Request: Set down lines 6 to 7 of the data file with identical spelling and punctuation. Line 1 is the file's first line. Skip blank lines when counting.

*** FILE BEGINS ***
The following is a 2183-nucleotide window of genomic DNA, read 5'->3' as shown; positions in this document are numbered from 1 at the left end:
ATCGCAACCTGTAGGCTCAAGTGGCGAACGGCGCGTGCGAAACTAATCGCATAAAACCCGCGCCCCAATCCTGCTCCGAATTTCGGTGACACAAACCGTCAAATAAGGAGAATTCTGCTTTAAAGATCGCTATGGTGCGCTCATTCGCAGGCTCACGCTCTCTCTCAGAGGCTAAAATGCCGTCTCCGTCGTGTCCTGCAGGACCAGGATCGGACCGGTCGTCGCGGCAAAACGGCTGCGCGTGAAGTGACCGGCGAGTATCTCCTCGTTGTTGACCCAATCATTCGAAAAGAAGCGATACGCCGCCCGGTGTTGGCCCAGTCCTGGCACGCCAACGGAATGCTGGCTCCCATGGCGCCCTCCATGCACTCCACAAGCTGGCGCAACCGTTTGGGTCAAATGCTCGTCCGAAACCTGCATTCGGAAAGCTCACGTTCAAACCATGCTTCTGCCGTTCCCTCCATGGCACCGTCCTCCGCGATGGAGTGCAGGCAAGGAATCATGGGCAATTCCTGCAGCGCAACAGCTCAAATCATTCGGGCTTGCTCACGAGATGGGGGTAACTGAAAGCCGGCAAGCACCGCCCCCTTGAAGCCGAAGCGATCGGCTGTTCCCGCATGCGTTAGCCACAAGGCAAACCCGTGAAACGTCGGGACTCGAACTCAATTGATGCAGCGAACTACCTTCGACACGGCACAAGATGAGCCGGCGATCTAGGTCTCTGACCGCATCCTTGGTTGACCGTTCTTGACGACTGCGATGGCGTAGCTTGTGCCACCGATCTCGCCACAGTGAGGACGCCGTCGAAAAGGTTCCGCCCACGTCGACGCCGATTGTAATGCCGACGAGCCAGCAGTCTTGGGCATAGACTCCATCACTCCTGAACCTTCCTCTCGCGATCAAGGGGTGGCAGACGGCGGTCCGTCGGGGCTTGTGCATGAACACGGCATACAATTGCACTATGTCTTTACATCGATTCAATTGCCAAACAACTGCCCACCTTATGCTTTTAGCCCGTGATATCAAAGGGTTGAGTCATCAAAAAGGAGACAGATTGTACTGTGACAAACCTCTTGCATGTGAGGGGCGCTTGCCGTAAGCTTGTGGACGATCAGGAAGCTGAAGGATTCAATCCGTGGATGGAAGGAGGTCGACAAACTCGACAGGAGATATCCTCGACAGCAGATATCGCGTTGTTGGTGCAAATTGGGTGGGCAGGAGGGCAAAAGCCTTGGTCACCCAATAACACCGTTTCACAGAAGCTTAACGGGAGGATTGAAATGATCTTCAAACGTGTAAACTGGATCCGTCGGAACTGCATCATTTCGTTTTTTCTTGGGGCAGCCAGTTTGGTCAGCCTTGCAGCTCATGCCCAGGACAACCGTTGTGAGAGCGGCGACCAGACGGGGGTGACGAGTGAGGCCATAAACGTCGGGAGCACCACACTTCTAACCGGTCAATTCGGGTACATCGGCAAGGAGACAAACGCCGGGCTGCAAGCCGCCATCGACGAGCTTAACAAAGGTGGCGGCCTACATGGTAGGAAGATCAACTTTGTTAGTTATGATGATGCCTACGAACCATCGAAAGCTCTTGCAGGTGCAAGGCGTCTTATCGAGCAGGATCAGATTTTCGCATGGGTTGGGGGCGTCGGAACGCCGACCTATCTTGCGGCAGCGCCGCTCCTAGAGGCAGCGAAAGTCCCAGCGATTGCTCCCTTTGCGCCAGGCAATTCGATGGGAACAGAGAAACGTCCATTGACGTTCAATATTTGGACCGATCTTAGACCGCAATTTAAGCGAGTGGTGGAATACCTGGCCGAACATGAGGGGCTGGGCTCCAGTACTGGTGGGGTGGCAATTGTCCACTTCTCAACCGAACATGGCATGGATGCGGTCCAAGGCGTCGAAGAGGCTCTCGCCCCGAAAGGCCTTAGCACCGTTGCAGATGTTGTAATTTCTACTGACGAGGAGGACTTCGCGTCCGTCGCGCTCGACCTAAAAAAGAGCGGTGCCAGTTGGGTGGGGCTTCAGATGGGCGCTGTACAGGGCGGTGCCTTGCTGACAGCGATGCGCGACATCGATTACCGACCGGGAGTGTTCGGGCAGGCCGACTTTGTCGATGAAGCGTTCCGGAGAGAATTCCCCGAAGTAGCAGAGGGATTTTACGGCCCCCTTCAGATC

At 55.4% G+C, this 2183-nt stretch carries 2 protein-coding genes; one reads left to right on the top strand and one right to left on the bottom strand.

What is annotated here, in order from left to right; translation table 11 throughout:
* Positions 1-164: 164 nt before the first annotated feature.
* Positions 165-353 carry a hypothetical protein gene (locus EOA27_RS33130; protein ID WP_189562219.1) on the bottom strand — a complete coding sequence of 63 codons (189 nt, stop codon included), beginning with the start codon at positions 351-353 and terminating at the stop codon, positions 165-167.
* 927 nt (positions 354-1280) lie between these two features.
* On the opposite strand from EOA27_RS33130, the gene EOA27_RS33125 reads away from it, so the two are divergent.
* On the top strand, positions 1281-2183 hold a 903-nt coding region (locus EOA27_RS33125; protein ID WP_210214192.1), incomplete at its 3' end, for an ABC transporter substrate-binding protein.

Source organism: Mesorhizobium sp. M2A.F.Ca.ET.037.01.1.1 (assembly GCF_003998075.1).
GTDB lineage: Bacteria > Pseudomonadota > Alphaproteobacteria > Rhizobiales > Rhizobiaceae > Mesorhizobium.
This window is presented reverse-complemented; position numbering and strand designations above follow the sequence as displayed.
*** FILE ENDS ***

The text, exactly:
* Positions 165-353 carry a hypothetical protein gene (locus EOA27_RS33130; protein ID WP_189562219.1) on the bottom strand — a complete coding sequence of 63 codons (189 nt, stop codon included), beginning with the start codon at positions 351-353 and terminating at the stop codon, positions 165-167.
* 927 nt (positions 354-1280) lie between these two features.